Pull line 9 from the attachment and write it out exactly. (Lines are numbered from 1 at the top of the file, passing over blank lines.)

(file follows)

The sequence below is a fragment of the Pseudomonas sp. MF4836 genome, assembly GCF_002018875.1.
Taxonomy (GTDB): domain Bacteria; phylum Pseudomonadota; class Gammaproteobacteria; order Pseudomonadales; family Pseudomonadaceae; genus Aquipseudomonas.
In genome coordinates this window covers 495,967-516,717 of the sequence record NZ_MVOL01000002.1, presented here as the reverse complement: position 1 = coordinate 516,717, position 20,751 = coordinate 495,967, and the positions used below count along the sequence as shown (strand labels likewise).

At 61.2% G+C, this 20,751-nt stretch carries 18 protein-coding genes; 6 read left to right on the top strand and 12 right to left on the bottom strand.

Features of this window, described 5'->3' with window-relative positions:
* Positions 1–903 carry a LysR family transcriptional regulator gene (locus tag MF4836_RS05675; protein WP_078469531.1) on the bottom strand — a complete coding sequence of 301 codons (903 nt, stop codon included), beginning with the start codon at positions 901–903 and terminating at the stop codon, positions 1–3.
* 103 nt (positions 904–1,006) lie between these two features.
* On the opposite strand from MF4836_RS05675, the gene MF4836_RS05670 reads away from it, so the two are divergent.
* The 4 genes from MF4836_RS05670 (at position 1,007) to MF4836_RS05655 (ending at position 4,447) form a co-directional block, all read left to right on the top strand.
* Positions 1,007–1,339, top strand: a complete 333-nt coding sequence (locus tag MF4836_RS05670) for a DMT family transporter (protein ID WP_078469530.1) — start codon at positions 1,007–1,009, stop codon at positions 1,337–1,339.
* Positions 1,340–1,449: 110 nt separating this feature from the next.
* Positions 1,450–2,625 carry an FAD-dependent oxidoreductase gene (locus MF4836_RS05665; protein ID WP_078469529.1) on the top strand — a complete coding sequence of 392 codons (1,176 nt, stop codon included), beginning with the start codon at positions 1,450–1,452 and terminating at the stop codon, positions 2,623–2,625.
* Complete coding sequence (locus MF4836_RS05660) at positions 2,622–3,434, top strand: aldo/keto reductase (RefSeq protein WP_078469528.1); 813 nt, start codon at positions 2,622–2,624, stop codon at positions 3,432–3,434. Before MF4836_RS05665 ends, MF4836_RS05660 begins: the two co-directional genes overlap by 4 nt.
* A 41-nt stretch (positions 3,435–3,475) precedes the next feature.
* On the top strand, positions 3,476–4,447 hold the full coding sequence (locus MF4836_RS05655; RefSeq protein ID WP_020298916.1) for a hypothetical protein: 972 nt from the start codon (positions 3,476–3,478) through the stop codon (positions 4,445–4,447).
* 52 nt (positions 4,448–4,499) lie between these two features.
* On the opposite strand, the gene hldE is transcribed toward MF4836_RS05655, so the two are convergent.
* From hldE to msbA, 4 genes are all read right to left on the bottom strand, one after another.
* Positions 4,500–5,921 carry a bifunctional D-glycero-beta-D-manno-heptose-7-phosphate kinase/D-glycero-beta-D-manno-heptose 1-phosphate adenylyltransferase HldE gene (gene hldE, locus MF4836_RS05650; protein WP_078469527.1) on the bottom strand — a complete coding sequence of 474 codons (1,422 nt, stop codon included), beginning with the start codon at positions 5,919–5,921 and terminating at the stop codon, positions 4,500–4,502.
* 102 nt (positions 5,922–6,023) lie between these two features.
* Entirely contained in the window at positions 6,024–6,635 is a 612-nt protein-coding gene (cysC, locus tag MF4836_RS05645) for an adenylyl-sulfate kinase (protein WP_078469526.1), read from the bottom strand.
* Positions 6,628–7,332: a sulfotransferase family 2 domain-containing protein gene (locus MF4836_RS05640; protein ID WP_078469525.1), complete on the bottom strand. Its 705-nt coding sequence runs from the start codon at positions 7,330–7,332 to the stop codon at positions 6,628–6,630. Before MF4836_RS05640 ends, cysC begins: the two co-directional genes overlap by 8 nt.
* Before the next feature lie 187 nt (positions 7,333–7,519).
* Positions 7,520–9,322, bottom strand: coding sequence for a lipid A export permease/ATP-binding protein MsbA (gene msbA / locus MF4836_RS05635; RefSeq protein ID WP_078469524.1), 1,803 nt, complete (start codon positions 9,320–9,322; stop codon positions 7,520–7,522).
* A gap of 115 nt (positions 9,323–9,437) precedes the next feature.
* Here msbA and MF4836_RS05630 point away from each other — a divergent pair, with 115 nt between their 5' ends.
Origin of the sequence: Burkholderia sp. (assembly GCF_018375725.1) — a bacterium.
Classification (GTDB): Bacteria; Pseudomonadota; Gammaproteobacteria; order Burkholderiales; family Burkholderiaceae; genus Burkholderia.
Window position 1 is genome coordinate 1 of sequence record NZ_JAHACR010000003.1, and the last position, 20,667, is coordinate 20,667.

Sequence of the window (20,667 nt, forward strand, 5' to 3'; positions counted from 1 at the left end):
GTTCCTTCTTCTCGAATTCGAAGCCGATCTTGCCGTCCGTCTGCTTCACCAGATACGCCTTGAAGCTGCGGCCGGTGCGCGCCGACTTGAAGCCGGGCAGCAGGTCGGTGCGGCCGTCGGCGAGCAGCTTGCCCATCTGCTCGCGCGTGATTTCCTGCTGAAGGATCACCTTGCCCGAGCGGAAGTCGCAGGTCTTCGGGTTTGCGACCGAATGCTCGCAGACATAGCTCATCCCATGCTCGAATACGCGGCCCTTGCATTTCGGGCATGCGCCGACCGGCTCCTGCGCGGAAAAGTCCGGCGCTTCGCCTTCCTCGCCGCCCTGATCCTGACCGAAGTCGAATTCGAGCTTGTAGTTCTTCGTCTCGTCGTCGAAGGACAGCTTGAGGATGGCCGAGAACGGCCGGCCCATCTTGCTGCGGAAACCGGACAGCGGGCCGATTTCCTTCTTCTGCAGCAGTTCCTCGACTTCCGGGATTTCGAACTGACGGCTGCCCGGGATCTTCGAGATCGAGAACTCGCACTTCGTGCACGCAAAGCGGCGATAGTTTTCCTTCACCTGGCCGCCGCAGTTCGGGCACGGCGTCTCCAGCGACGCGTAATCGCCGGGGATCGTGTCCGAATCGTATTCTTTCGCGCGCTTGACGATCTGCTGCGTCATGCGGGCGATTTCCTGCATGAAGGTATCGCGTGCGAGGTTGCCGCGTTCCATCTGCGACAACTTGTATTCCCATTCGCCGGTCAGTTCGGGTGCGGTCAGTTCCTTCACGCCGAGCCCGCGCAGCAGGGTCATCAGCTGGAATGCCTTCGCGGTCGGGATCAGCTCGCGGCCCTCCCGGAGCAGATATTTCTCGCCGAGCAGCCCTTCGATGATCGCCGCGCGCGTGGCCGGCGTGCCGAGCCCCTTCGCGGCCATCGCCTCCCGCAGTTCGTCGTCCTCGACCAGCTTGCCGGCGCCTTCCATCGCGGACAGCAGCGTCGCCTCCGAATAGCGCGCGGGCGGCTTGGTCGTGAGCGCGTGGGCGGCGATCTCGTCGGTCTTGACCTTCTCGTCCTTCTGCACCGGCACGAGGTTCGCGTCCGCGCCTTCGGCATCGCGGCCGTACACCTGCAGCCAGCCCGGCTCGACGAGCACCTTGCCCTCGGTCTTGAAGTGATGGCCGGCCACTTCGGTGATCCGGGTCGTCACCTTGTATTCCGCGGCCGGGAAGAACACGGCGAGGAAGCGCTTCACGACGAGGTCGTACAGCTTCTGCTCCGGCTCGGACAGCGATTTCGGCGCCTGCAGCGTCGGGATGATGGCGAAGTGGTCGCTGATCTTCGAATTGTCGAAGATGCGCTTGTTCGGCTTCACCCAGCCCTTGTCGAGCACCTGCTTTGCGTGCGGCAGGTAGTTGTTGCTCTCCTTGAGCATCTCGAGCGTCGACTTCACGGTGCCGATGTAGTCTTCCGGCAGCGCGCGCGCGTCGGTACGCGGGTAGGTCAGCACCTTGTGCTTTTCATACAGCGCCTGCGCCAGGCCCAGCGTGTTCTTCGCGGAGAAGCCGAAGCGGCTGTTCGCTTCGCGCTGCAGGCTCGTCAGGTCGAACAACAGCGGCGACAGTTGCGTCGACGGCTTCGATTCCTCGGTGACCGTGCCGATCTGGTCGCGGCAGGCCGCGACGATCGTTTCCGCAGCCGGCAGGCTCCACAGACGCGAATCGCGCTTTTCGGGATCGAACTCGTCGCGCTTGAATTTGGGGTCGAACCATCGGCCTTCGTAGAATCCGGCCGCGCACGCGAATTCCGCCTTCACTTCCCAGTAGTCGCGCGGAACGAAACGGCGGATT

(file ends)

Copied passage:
* The 4 genes from MF4836_RS05670 (at position 1,007) to MF4836_RS05655 (ending at position 4,447) form a co-directional block, all read left to right on the top strand.